Growing gourmet and medical mushrooms

Paul Stamets. Growing gourmet and medical mushrooms. - Ten Speed Press, 2000


1. Mushrooms, Civilization and History

2. The Role of Mushrooms in Nature

3.Selecting a Candidate for Cultivation

4. Natural Culture: Creating Mycological Landscapes

5. The Stametsian Model: Permaculture with a Mycological Twist

6. Materials fo rFormulating a Fruiting Substrate

7. Biological Efficiency: An Expression of Yield

8. Home-made vs. Commercial Spawn

9. The Mushroom Life Cycle

10. The Six Vectors of Contamination

11. Mind and Methods for Mushroom Culture

12. Culturing Mushroom Mycelium on Agar Media

13. The Stock Culture Library: A Genetic Bank of Mushroom Strains

14. Evaluating a Mushroom Strain

15. Generating Grain Spawn

16. Creating Sawdust Spawn

17. Growing Gourmet Mushrooms on Enriched Sawdust

18. Cultivating Gourmet Mushrooms on Agricultural Waste Products

19. Cropping Containers

20. Casing: A Topsoil Promoting Mushroom Formation

21. Growth Parameters for Gourmet and Medicinal Mushroom Species

Spawn Run: Colonizing the Substrate

Primordia Formation: The Initiation Strategy

Fruitbody (Mushroom) Development

The Gilled Mushrooms

The Polypore Mushrooms of the Genera Ganoderma, Grifola and Polyporus

The Lion’s Mane of the Genus Hericium

The Wood Ears of the Genus Auricularia

The Morels: Land-Fish Mushrooms of the Genus Morchella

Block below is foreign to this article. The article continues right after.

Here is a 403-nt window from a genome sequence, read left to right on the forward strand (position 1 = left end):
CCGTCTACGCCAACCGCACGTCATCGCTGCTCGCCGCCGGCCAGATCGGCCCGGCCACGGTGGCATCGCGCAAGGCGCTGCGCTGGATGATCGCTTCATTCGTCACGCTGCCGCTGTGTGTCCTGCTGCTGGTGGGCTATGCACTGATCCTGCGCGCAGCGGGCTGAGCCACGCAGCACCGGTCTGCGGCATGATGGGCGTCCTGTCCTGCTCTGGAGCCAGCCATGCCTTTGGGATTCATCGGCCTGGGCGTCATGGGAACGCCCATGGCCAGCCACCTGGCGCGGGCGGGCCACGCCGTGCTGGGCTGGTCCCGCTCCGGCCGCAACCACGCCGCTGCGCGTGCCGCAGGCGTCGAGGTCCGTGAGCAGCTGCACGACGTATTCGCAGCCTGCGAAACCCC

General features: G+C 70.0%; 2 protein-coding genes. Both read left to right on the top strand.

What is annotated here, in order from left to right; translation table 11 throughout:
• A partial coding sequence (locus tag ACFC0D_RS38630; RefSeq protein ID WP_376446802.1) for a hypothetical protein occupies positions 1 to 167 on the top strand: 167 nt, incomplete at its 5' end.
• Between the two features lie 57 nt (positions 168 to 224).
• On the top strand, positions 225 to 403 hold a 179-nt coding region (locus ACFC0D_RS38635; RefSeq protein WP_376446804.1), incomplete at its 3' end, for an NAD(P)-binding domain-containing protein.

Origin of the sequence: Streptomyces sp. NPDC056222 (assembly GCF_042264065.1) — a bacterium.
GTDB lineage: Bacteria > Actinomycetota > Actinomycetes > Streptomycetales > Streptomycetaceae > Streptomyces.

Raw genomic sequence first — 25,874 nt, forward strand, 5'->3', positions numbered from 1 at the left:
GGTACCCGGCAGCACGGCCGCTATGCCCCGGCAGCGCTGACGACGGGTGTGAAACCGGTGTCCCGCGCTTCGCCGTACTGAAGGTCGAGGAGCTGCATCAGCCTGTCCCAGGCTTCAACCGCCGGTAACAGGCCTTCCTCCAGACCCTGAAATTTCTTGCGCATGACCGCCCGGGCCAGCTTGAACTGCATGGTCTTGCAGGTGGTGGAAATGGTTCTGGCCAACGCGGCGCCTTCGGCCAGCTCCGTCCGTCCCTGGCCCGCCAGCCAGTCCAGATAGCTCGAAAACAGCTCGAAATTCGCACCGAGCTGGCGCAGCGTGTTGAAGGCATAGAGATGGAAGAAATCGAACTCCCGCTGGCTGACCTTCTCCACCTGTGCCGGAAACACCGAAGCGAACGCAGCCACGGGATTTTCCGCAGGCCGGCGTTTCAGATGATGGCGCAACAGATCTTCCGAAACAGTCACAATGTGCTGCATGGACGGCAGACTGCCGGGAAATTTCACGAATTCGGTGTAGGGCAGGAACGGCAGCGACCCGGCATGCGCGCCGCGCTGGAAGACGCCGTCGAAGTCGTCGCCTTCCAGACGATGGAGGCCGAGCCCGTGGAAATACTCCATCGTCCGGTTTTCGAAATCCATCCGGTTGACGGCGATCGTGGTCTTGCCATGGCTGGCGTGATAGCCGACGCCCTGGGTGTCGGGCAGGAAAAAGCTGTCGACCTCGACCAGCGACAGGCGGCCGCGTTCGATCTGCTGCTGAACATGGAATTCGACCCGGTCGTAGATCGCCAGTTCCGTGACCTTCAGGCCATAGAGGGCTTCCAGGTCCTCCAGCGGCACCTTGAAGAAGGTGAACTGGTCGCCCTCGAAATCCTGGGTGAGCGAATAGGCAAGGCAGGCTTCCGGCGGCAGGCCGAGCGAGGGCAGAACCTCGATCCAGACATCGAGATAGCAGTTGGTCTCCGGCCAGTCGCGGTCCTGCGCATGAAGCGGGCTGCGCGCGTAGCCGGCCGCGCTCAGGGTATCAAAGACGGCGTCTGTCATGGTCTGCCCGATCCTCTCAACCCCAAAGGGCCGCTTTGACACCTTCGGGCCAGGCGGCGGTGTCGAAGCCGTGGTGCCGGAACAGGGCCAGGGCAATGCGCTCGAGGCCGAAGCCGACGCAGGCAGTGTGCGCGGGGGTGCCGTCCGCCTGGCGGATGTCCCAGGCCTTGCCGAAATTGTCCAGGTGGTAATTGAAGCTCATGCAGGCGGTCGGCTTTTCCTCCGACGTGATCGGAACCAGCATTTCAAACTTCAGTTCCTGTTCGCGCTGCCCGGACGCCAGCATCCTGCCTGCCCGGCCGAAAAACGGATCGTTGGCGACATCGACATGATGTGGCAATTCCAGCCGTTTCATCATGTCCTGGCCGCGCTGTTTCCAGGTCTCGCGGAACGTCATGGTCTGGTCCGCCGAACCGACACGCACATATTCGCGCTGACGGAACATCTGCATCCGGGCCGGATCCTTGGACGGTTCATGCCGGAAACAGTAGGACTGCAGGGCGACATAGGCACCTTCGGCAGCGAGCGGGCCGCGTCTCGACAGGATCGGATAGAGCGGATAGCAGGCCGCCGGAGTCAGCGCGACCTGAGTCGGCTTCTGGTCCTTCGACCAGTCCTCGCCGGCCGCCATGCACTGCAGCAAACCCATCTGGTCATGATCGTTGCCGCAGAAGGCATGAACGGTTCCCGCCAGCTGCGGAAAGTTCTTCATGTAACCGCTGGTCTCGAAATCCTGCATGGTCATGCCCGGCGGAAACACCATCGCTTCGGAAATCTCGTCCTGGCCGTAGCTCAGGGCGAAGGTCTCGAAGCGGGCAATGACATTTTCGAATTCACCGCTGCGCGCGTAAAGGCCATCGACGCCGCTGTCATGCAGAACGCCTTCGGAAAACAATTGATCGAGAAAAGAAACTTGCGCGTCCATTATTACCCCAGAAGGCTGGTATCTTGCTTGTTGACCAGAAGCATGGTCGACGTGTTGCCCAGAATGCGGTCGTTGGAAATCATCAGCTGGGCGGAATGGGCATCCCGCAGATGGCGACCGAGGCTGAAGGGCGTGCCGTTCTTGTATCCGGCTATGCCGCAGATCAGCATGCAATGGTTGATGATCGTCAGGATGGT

The Morel Life Cycle

22. Maximizing the Substrate’s Potential through Species Sequencing

23. Harvesting, Storing, and Packaging the Crop for Market

24. Mushroom Recipes: Enjoying the Fruits of Your Labors

25. Cultivation problems & Their Solutions: A Troubleshoting guide


I. Description of Environment for a Mushroom Farm

II. Designing and Building A Spawn Laboratory

III. The Growing Room: An Environment for Mushroom Formation & Development

IV. Resource Directory

V. Analyses of Basic Materials Used in Substrate Preparation

VI. Data Conversion Tables





Handling the Bags Post Full
Depending upon the species, three to six
weeks pass before the bags are placed into the
growing room. Before moving in the blocks,
the growing room has been aseptically cleaned.
After washing with bleach, I tightly close up
the room after for 24 hours and turn offal! fans.
The residual chlorine becomes a disinfecting

gas permeating throughout the room, effectively killing flies and reducing mold
contaminants. A day after chlorine treatment,
fans are activated to displace any residual gas
before filling. Additional measures prior to
bleaching include replacing old air ducting


with new, the changing of air filters, etc.

By spacing the bags at least 4-5 inches
apart, the developing mushrooms mature without crowding. Sufficient air space around each

block also limits mold growth. Galvanized,
stainless steel and/or epoxy coated, wire mesh
shelves are preferred over solid shelves. Wood
shelves should not be used because they will

eventually, no matter how well treated, become a site for mold growth. Farms which do
use wood trays either chemically treat them
with an anti-fungal preservative to retard mold
growth or construct them from redwood or ce-

dar. I know of no studies determining the
transference of toxins from chemically treated
trays into mushroom fruitbodies.

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